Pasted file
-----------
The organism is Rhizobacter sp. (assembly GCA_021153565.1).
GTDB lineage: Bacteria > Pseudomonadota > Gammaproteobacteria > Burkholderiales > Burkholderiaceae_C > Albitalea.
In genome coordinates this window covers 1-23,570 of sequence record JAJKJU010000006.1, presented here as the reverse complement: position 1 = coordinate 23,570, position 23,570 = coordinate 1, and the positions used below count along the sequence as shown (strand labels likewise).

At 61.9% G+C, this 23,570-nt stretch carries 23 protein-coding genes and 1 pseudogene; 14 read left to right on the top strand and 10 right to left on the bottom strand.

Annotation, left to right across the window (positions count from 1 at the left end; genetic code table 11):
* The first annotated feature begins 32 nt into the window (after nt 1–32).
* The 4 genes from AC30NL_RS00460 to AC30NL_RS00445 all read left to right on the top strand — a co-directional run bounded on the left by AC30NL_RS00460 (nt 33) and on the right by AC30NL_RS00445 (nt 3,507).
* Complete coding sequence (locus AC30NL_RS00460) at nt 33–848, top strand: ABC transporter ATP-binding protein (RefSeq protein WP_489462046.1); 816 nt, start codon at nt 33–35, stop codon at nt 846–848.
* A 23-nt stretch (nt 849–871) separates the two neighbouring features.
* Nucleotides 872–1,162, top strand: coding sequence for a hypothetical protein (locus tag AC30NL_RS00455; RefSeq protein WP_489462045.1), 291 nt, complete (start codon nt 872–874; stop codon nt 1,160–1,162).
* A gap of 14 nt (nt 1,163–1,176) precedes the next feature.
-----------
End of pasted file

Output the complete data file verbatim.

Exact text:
The organism is Rhizobacter sp. (assembly GCA_021153565.1).
GTDB lineage: Bacteria > Pseudomonadota > Gammaproteobacteria > Burkholderiales > Burkholderiaceae_C > Albitalea.
In genome coordinates this window covers 1-23,570 of sequence record JAJKJU010000006.1, presented here as the reverse complement: position 1 = coordinate 23,570, position 23,570 = coordinate 1, and the positions used below count along the sequence as shown (strand labels likewise).

At 61.9% G+C, this 23,570-nt stretch carries 23 protein-coding genes and 1 pseudogene; 14 read left to right on the top strand and 10 right to left on the bottom strand.

Annotation, left to right across the window (positions count from 1 at the left end; genetic code table 11):
* The first annotated feature begins 32 nt into the window (after nt 1–32).
* The 4 genes from AC30NL_RS00460 to AC30NL_RS00445 all read left to right on the top strand — a co-directional run bounded on the left by AC30NL_RS00460 (nt 33) and on the right by AC30NL_RS00445 (nt 3,507).
* Complete coding sequence (locus AC30NL_RS00460) at nt 33–848, top strand: ABC transporter ATP-binding protein (RefSeq protein WP_489462046.1); 816 nt, start codon at nt 33–35, stop codon at nt 846–848.
* A 23-nt stretch (nt 849–871) separates the two neighbouring features.
* Nucleotides 872–1,162, top strand: coding sequence for a hypothetical protein (locus tag AC30NL_RS00455; RefSeq protein WP_489462045.1), 291 nt, complete (start codon nt 872–874; stop codon nt 1,160–1,162).
* A gap of 14 nt (nt 1,163–1,176) precedes the next feature.